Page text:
With the snow melting in the northern climes, many long-dormant life forms are emerging into the sunlight.
With the snow melting in the northern climes, many long-dormant life forms are emerging into the sunlight. Likewise, some ideas-and technologies-that have been germinating in the machine-vision and image-processing worlds seem almost suddenly to be bursting into sunlight. As I reviewed the articles in this issue I was struck by how these new ideas and technologies are now finding their place in machine-vision applications. The articles this month indicate that many long-discussed but seldom seen technologies are becoming more commonplace. These include advanced CCD and CMOS sensors, Gigabit Ethernet cameras, neural networks, and infrared imaging.
The debate over CCD versus CMOS image sensors, for example, has dragged on longer than a northern winter, but the article on these technologies by Martin Wäny of Awaiba provides a fresh perspective that helps put both technologies in a favorable light. He describes some of the recent design innovations that give each image-sensor type a specific role in machine-vision systems.
Our cover story, written by editor Andrew Wilson, highlights the impact that GigE cameras and Gigabit Ethernet networking can have. In this case, six high-speed networked cameras inspect glass tubes used in fluorescent lighting. System integrator Automation Software & Engineering has used low-cost cabling and switches, software-development packages, and GigE cameras to develop a system that was relatively inexpensive to manufacture and simple to install. Another article describes how neural-network-based software is finally gaining ground in machine-vision applications, where sophisticated image classification must be performed at high speed.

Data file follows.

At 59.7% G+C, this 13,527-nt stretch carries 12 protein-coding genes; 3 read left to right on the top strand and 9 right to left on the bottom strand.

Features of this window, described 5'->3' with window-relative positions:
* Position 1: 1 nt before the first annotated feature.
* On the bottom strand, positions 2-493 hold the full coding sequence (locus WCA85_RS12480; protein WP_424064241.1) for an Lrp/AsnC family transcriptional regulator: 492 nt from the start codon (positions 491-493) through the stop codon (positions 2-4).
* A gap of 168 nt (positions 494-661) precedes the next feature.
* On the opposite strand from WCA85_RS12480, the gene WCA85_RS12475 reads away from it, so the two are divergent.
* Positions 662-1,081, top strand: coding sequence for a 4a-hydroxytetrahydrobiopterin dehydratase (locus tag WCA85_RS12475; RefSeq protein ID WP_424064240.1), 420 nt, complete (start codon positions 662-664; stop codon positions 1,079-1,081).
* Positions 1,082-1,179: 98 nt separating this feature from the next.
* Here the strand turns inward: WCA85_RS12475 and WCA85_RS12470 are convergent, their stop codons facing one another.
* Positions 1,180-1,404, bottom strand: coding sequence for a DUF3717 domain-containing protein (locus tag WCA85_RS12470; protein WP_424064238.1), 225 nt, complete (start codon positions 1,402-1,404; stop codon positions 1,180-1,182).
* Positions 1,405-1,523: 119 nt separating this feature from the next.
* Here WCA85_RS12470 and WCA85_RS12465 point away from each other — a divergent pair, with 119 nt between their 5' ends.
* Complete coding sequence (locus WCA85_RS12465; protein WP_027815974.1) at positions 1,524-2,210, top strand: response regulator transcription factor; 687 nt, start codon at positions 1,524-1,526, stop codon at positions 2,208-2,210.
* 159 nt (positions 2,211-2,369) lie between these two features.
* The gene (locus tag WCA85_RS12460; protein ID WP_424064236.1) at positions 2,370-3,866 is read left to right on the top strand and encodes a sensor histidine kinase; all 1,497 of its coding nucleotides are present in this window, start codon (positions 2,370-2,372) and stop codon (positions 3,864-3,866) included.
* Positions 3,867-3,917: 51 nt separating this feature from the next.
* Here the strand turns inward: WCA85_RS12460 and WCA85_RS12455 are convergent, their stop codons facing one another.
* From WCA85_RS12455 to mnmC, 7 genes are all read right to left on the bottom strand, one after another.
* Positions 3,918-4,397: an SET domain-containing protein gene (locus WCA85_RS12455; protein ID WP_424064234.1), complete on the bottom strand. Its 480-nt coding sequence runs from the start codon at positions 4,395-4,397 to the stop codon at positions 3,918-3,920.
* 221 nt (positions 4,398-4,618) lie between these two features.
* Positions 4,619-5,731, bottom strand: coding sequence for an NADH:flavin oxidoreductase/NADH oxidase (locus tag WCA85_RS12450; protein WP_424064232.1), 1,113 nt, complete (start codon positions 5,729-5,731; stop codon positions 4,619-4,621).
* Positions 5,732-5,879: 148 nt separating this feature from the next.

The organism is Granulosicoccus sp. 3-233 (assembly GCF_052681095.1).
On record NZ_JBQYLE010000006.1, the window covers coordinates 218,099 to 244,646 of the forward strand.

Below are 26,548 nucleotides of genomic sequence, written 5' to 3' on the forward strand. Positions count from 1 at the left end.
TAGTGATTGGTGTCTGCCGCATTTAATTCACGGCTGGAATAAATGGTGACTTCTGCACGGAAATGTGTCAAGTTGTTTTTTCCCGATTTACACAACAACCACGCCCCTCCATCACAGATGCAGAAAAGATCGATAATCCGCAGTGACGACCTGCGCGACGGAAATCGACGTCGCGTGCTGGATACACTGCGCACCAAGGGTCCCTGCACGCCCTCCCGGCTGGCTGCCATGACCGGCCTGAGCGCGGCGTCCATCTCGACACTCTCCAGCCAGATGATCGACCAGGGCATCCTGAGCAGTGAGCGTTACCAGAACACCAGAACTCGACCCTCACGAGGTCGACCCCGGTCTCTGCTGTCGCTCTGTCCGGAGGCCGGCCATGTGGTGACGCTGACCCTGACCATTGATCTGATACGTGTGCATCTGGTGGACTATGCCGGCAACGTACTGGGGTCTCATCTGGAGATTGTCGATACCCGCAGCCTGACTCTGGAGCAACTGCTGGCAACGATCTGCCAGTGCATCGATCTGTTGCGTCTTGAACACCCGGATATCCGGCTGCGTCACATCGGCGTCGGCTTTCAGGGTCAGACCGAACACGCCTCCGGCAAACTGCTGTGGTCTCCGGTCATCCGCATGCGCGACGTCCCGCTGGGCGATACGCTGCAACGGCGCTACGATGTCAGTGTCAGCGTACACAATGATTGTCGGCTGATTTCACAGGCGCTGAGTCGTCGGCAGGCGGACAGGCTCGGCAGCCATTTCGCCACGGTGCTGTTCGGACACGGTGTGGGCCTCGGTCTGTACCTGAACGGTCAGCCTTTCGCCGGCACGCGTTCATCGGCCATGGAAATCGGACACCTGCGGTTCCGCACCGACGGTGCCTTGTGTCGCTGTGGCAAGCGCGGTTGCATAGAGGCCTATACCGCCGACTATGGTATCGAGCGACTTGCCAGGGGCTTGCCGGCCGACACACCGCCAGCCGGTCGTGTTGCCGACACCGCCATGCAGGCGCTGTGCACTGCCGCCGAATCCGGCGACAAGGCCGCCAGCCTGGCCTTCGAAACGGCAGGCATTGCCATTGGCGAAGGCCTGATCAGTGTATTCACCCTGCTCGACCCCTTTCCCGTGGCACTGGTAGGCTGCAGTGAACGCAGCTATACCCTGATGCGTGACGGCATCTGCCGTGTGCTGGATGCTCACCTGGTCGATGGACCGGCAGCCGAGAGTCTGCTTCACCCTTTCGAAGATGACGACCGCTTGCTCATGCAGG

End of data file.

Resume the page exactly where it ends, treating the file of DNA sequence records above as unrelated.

Our Product Focus written by editor Andy Wilson describes how infrared (IR) cameras are now finding creative applications in PCB analysis to detect shots and thermal anomalies. Although proponents of IR imaging have long argued that the technology could have significant value outside of its traditional realms, only recently has this technology been used in machine-vision applications. Wilson also discusses how IR imaging can spot gas leaks in industrial processing plants. The cameras use an atypical technique known as gas-correlation imaging, which relies on monitoring the full gas spectrum using both IR and visible cameras.
An economic “spring” seems to be taking place in many eastern European countries, including Slovakia, which recently joined the European Union. Slovakia is the home of our Business Views interviewee, Martin Balog of Datalan. As he notes, machine vision is becoming more in demand for applications that require integrated and sophisticated manufacturing systems.
With the dawning of spring, there comes hope of new birth. With it should also be the willingness of manufacturers, system integrators, and end users alike to embrace new technologies and products and the applications they will serve.
W. Conard Holton
Editor in Chief